core funding

core funding

A term of art referring specifically to the financial resources needed for an organisation’s sustained operation—e.g., salaries, office costs, equipment, IT, etc.
References in periodicals archive ?
9 million of Australia's core funding to the World Food Programme for 2016-17 was allocated to countries in Africa.
College and sections (C&S) core funding for 2016/17 was $242,000, with the budget for 2017/18 set at $206,000, based on more actual costings.
Chairwoman Wendy Ashton described the loss of core funding as a "devastating blow".
THE Welsh Music Foundation (WMF) is suspending the company''s operations after failing to secure core funding.
Without any core funding these are unchartered waters for us as virtually every CAB in the UK receives some level of core funding from its local authority.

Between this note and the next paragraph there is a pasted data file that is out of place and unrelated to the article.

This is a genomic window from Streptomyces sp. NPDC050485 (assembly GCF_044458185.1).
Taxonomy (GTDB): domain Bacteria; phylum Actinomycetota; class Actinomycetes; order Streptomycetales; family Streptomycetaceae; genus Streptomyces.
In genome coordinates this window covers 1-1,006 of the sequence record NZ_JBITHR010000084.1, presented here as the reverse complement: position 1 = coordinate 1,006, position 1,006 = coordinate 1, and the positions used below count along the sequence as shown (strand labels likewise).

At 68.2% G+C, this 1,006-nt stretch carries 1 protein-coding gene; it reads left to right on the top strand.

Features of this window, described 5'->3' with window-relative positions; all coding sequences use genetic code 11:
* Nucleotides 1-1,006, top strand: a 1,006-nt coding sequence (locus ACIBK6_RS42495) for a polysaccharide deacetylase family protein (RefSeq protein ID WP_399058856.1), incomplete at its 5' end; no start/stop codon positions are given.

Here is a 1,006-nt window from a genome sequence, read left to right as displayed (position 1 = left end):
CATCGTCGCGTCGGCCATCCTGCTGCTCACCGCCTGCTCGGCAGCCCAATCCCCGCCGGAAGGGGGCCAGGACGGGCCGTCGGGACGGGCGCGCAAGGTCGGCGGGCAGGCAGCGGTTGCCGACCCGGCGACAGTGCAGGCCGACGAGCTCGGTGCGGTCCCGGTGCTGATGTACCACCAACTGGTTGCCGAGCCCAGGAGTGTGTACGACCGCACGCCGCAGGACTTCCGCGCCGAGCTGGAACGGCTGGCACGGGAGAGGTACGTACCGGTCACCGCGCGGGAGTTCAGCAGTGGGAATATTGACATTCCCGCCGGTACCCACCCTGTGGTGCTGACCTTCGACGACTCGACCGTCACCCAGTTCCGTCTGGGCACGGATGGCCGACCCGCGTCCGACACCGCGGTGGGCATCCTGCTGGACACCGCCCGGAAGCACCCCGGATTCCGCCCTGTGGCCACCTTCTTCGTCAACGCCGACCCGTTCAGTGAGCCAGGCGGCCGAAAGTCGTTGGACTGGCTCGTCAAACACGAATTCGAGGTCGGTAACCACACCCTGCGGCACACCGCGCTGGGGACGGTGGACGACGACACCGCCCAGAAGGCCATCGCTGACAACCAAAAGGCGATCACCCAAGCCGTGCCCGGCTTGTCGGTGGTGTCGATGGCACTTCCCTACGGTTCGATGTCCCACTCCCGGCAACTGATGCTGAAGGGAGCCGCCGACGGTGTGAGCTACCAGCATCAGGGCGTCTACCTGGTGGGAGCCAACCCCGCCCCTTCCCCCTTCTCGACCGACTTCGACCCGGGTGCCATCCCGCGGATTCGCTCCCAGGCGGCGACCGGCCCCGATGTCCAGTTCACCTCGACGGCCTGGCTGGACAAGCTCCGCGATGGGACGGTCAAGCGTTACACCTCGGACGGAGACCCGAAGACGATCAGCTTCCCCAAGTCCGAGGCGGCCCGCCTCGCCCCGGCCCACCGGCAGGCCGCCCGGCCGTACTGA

There was a decision to replace the nine agencies with three and that the core funding would now go to these.
In addition to its core funding WRAP has in the past received funding for capital programmes from Defra -which this year totalled [pounds sterling]7.
He admitted: "The severity of cuts in core funding may force us to look beyond this review and at more radical proposals.
No one can offer core funding which we need to pay bills, for materials, or for staff pay.
A UCC spokesman said its decision to introduce the fee is part of an ongoing and widespread cost cutting exercise at the University to deal with the "huge shortfall" in core funding from the Exchequer.
Concerns have been raised about Dial-a-Ride in Denbighshire because news about core funding has not been forthcoming.
The Netherlands is a major donor internationally to the core funding of ICRC, UNHCR and CERF.